My heart battered my ribs as I inconspicuously swept a hand beneath my nose, seeking the cologne’s heady fragrance. A cry tangled in my throat when the musty tang of mothballs clouded my senses, wreathed in the acrid stench of the cigarette my sister Phoebe accepted this morning from a doting gentleman. My tears hobbled down my cheeks, carving floundering ribbons through the rouge that our manager insists Phoebe and I wear at all times. I dabbed fiercely at my tears, reprimanding them with my stained lace handkerchief, yet they only continued, drawing stares from the side show’s patrons.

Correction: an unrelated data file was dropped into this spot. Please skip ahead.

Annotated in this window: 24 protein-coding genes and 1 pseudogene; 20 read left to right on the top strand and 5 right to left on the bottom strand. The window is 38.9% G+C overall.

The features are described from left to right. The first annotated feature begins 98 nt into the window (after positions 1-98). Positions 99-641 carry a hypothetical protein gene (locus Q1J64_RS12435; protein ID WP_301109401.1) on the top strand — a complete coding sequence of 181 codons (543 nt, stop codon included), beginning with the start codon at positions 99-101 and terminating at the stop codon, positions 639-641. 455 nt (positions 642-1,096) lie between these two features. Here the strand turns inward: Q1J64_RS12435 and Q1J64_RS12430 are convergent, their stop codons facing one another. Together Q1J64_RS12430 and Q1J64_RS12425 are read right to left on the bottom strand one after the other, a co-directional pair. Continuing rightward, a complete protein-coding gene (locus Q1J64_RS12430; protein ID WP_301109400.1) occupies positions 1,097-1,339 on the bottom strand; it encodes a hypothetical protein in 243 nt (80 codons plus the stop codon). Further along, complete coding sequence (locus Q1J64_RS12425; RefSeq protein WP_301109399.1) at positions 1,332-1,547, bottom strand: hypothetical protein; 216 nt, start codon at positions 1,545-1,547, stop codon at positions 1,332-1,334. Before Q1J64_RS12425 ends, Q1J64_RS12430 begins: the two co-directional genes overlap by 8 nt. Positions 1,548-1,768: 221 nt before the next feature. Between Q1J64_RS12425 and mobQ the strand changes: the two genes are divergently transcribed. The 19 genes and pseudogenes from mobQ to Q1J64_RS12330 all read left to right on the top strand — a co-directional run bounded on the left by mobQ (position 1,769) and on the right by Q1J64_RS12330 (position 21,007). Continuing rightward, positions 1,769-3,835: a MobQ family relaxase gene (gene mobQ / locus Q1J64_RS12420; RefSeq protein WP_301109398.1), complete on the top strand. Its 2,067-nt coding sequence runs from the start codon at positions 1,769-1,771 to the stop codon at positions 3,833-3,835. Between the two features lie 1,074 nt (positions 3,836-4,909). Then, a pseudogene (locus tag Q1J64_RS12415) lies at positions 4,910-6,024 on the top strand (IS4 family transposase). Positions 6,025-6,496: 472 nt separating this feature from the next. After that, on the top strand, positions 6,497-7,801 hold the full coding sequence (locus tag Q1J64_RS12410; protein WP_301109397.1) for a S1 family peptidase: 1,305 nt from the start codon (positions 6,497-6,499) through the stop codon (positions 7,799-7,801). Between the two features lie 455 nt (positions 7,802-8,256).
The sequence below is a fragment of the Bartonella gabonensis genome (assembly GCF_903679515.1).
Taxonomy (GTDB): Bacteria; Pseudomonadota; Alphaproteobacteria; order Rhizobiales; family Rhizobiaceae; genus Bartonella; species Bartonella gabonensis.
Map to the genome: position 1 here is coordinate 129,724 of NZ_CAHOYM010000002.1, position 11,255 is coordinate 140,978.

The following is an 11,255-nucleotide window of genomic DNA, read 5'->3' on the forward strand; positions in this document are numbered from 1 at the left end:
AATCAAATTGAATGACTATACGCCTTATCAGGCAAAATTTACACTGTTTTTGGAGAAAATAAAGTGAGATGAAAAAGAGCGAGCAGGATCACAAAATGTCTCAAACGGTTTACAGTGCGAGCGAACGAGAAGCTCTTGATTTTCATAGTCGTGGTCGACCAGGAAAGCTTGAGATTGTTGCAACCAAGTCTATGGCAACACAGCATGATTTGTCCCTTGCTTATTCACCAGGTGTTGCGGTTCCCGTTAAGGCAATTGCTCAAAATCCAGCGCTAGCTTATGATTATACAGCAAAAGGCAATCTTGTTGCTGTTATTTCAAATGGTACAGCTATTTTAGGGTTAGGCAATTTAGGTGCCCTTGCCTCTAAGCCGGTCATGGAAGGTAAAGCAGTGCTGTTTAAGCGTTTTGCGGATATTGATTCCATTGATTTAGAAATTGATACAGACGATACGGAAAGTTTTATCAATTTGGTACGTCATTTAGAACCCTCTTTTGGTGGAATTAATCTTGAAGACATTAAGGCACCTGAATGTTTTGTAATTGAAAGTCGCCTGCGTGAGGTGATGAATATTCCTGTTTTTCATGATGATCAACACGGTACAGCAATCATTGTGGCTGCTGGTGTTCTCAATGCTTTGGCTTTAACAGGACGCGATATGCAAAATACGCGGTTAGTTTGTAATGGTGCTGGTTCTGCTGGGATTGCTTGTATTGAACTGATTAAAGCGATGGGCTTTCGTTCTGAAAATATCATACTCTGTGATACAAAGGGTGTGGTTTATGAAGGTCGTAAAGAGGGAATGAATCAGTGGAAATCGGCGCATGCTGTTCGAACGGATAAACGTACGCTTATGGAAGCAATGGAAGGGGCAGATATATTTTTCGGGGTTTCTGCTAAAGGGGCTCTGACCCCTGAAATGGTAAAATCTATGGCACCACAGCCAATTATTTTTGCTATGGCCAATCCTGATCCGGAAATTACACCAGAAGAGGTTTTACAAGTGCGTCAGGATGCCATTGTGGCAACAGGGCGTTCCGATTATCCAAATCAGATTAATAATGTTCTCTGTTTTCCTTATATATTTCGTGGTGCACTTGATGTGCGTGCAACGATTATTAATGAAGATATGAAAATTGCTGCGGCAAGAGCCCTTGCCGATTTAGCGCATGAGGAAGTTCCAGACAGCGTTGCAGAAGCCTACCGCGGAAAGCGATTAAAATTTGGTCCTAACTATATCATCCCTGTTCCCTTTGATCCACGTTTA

A ragged sob bubbled in my throat, rousing Phoebe’s attention. Her gaze swept over my tears, her eyes narrowing. “You really mustn’t do that,” she hissed through gritted teeth. Her gaze flickered to our hands, entwined between us in a tapestry of emaciated fingers, all for the show’s cruel spectacle. “It makes us appear weaker than we are.”

Another watery sound splintered in my throat, causing a lady in lavender to start.

Phoebe’s nails plunged into the clammy flesh of my palm. “Hush, Emma,” she whispered, her voice gentle this time. “You mustn’t startle our visitors. After all, it is their hard earned wages that put meat on our plates and tea in our cups.”

Fury kindled in my chest. “You mean I had best not startle our visitors more than I already do?” I glared down at our intertwined fingers. “More than we already do?”